• They can’t help collecting seeds and finally decide to do something with them
  • All or some of the above.

After 35 years of gardening, I have a lot of seeds — packets bought for ambitious projects years ago, tail-ends of vegetable and herb seeds from before my veggie patch became the ex-veggie patch, and assorted envelopes containing seeds gathered from my garden or from road- and trail-sides. Most of them are neatly filed away in a three boxes, one labelled “Perennials,” another “Annuals and Herbs,” and the third “Vegetables.”

It’s funny — there are plants I take pains to prevent from seeding (Lychnis coronaria), and others I cajole and pray over, hoping they will produce even a few seeds (Meconopsis, of course, but not M. cambrica — that one is in the deadhead a.s.a.p. category). Then there are those with rare or atypical colours — pink, cream-coloured, and tawny California poppies, for example. I can’t resist saving their seeds. Maybe this colour won’t ever appear again, I think; better get ’em while they’re here. So I end up with half a dozen envelopes — California poppies, 2010, 2011, 2013, etc.

Eventually, the obvious becomes inescapable — there’s no point in collecting seeds for their own sake. Each seed is a potential plant, but that potential will not be realized inside the seed packet. Soil, water, warmth, time, and luck are necessary before that tomato, delphinium, or poppy grows and blooms in the garden.

Unlike wine in the cellar, seeds do not improve with age. There’s no point in hoarding them. Yes, there’s that story about 3,000-year-old viable seeds from Egyptian tombs, but they’re the exception. Most seeds retain viability for only a few years — perhaps five years at most. Tomatoes appear to be an exception; I successfully grew plants from seeds almost 20 years old. Seeds of the Himalayan blue poppies (Meconopsis), on the other hand, must be sown the winter following harvest. A year later is too late.

I’ve grown hundreds, if not thousands of plants from seed. Back when I had a lot of bare earth to cover, I set up a plant factory in my basement — fluorescent lights, a heating cable, lots of suitable containers, and bags of sterile seed-starting soil mix. I made “paper pots” using a clever wooden device called a Potmaker to roll and fold newspaper into pot-like shapes two inches in diameter and about four inches tall. Packed together in a wooden or plastic flat, these “pots” lasted long enough to nurture annual seedlings until they were ready for life in the garden, at which point pot and all could be planted. Much cheaper than peat pots, and a “green” option as well.

Growing some plants from seed is dead easy; others are long-term projects often doomed to failure. Some seeds need exposure to freezing temperatures to induce germination. Others (Romneya coulteri, the California tree poppy, for example) germinate best after fires — not easy to do at home. Then there’s double dormancy, which may require two years before a sprout is seen. Many gardeners give up before that happens, or simply forget what’s supposed to happen in that pot and repurpose it. Working with challenging seeds requires dedication, labels, record-keeping, and space, as well as a good supply of patience.

The emergence of sprouts is always a thrill, no matter how long it takes, and especially if it takes a long time. A few years ago, I managed to sprout four seeds of Lilium columbianum, a native yellow lily. As I recall it, the sprouts emerged the second spring after planting. They went dormant for the summer, at which point I thought they had died, but last spring two tiny plants appeared. (I guess the other two decided to stay permanently dormant). One of the two survivors was cut down by slugs (probably a single slug, actually, because the plant was less than an inch tall). The other persisted for a couple more months, then vanished. Dead or dormant? Imagine what a thrill it was to see a lily-like sprout emerge last week, and a second one today! If I manage to foil the slugs, it’s possible I’ll actually have two plants taller than one inch by summertime, and who knows — maybe in a couple of years I’ll see at least one of them bloom. And if it produces seeds, I can do the whole process again — if I’m up to the effort.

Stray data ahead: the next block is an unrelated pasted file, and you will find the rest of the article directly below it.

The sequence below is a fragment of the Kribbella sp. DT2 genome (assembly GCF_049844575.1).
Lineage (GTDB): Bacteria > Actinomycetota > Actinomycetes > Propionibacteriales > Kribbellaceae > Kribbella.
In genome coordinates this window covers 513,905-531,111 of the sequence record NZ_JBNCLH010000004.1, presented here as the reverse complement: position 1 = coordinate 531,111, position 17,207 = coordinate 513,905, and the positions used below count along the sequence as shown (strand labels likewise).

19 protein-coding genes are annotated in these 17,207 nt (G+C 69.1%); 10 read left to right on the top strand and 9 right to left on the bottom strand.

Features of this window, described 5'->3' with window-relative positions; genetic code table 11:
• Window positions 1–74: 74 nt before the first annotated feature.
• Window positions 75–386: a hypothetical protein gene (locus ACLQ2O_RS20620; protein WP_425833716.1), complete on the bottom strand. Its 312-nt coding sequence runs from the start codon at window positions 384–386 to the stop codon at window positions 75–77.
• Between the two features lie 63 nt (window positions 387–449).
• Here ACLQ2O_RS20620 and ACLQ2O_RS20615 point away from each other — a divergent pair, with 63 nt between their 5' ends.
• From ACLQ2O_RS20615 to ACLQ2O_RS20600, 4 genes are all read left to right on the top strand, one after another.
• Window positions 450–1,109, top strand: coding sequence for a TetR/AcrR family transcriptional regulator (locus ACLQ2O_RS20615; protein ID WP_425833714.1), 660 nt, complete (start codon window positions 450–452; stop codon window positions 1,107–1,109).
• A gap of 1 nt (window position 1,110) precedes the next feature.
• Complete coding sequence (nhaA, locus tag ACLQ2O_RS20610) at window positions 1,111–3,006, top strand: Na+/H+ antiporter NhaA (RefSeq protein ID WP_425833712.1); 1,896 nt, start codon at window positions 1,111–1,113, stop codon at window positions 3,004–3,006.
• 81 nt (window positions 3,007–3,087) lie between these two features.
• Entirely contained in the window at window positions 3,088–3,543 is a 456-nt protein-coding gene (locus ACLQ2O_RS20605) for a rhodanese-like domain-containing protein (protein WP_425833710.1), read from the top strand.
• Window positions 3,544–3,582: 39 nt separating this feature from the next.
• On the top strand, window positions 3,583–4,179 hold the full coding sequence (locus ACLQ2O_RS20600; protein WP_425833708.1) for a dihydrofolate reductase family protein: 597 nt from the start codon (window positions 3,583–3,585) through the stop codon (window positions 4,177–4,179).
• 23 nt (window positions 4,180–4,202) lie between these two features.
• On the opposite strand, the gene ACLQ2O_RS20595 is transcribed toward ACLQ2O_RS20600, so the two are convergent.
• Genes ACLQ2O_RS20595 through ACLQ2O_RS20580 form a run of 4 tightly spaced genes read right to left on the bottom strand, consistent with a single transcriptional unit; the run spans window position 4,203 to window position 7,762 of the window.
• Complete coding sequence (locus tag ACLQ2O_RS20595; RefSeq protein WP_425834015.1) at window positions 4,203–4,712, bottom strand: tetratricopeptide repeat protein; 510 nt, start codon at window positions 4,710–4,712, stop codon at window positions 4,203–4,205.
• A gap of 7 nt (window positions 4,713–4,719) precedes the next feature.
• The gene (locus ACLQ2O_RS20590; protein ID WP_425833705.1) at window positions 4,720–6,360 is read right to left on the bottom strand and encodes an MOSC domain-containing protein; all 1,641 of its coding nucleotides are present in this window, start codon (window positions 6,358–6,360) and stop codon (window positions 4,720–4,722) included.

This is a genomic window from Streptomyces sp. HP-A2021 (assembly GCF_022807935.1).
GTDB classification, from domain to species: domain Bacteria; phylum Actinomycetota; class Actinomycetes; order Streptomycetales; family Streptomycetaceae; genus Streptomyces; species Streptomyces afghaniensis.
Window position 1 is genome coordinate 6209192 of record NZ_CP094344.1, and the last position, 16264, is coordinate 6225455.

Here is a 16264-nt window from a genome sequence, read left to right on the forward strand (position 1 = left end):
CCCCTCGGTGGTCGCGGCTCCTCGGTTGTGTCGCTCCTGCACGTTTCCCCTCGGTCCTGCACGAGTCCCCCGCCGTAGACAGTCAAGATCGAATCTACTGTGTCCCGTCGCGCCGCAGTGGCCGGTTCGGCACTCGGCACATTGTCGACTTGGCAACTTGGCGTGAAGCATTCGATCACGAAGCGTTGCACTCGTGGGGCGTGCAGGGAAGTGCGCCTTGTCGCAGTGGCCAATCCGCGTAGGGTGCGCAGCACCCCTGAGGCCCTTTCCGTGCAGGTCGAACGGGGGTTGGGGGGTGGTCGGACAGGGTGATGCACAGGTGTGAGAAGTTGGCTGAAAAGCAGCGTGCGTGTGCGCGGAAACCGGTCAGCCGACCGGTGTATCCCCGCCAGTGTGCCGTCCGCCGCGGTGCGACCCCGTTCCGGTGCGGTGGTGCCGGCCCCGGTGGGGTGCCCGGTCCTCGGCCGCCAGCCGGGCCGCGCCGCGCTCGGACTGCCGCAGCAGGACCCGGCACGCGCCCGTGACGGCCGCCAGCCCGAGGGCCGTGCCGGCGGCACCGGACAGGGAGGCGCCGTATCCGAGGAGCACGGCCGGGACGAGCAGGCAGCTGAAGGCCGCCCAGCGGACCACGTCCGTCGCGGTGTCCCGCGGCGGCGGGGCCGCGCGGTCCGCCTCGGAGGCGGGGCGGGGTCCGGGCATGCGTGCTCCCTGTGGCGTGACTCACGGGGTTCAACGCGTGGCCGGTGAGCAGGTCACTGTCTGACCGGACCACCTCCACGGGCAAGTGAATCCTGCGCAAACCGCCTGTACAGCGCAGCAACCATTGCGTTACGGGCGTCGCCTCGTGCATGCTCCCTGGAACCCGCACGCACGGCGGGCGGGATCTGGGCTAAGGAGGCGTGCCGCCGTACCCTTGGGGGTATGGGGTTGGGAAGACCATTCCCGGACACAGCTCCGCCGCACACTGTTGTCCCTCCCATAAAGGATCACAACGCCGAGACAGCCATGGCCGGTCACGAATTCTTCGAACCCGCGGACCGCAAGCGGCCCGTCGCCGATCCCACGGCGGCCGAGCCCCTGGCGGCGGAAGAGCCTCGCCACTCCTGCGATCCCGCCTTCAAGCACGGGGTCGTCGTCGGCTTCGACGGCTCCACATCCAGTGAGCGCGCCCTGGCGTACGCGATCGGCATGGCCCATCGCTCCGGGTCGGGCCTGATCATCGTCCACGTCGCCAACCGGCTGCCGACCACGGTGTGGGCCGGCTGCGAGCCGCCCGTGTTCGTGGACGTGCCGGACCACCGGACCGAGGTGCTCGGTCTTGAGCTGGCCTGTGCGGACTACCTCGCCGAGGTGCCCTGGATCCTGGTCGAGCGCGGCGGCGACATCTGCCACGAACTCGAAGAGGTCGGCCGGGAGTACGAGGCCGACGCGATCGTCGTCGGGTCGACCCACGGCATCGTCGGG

As for all the old seeds I have stashed away in envelopes, pill bottles and other containers, the best thing would be to sort through them and get rid of any that are more than five years old. They don’t have a future, except as sad mementos of plants that have vanished, or that never progressed beyond the seed stage.

As a last-ditch effort in some cases, I could do germination tests — spread a sample of seeds between layers of dampened paper towels and see if anything happens. Unlike other unwanted items, disposal of old seeds is easy — mix them up and cast them to the winds. If any of them manage to sprout, I’ll consider it a gift from the garden gods.

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Tomato seedlings

One Perfect Poppy

I have often grumbled about the difficulties of growing blue poppies (Meconopsis species). Over the past 20 years I have grown numbers of plants from seed obtained from two plants I bought — Meconopsis betonicifolia and Meconopsis x sheldonii ‘Lingholm.’ Most of my plants now are seedlings of Lingholm; all traces of M. betonicifolia have vanished from my place.

On two occasions in those 20 years I have had spectacular success (in a relative sense, of course) with my blue poppies. In May 2000 I had seven plants blooming well in a small rectangular bed. I did not take any pictures, expecting a repeat performance. Ha. In 2013, after working hard at producing more seedlings and preparing a bed for them near a large magnolia, I had 7 or 8 plants in bloom, This time I did take pictures, but because the bed was long and skinny — crescent-shaped, in fact — the effect was not as wonderful as when the flowers were massed together in a smaller space.